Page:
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July 24, 2006

A series of fortuitous events.

Or how a retired artilleryman found himself traveling to Mexico to help repatriate a US WWII Fletcher-class destroyer back to the United States.

"In the beginning, God created the Heavens and the Earth."

No, that's going a bit *too* far back I think. This is a blog post, not a Bill Whittle essay. Hmmmm.

So, what do Jonah Goldberg, torpedoes, Destroyers, Mexico, and I have in common?

During the March Upcountry, the campaign was being followed on the National Review Online blog, "The Corner," a blog started by Jonah. I was emailing Jonah comments and observations on what was going on, and Jonah started posting some of them. And he called me his "Military Guy," just as Dusty was doing at the same time, earning the sobriquet of "Airpower Guy." (Now the tagline for the blog makes more sense, eh? Well, except for the Sugarbuttons part, but that's a different story). SWWBO was impressed, blogs were new, and suddenly "Argghhh!" appeared on Blogspot. Okay. What's that got to do with me, Mexico, and a destroyer?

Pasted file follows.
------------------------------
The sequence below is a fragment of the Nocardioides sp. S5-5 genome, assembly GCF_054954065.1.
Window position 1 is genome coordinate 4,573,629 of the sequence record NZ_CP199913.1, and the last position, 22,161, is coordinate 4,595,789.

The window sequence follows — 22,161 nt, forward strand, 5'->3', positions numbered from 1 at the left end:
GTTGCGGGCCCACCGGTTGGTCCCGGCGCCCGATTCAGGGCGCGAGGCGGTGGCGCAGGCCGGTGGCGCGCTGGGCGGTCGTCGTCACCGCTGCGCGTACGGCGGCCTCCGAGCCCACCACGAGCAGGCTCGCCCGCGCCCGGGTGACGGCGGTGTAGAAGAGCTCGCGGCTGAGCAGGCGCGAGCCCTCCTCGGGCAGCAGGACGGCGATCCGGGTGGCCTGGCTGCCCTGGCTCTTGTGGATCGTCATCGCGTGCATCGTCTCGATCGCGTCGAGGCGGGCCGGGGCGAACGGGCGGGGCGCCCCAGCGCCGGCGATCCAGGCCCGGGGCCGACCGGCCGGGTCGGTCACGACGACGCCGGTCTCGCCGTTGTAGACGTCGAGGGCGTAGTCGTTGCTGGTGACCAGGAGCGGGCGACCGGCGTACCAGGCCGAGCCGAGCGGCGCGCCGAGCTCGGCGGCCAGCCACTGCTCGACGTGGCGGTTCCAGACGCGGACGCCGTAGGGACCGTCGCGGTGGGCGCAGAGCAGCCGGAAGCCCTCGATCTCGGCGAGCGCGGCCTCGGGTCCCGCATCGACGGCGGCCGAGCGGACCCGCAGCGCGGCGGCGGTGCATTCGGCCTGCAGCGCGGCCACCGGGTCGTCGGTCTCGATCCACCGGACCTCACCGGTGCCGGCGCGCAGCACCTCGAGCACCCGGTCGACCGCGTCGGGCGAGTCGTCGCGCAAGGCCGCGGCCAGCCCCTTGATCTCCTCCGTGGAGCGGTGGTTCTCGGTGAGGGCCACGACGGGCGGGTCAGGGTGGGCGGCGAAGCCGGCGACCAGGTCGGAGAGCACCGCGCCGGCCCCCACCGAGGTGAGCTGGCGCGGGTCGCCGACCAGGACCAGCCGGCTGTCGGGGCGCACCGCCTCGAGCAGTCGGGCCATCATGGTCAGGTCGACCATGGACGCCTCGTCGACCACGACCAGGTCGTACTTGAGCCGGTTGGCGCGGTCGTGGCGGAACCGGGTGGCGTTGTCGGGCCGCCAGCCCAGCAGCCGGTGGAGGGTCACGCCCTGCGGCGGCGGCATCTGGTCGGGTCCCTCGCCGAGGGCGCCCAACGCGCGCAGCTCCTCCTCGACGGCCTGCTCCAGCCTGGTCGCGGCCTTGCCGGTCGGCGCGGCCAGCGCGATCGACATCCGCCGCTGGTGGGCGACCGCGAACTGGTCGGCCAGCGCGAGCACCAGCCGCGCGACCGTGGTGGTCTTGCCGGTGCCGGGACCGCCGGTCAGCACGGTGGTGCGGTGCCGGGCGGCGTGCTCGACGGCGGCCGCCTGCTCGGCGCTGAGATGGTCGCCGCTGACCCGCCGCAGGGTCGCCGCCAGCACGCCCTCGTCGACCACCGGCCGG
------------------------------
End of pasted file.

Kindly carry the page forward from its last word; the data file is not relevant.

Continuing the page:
Robert Whitehead, inventor of the locomotion torpedo

Well, first, I have to thank Robert Whitehead. Why? He invented the locomotive torpedo in 1868. When Admiral Farragut said "Damn the torpedoes, Full Speed Ahead!" on August 5, 1864 at the Battle of Mobile Bay, what he was referring to was, to modern sensibilities, a type of floating mine made out of beer and wine casks.

Now they are a tad more complex.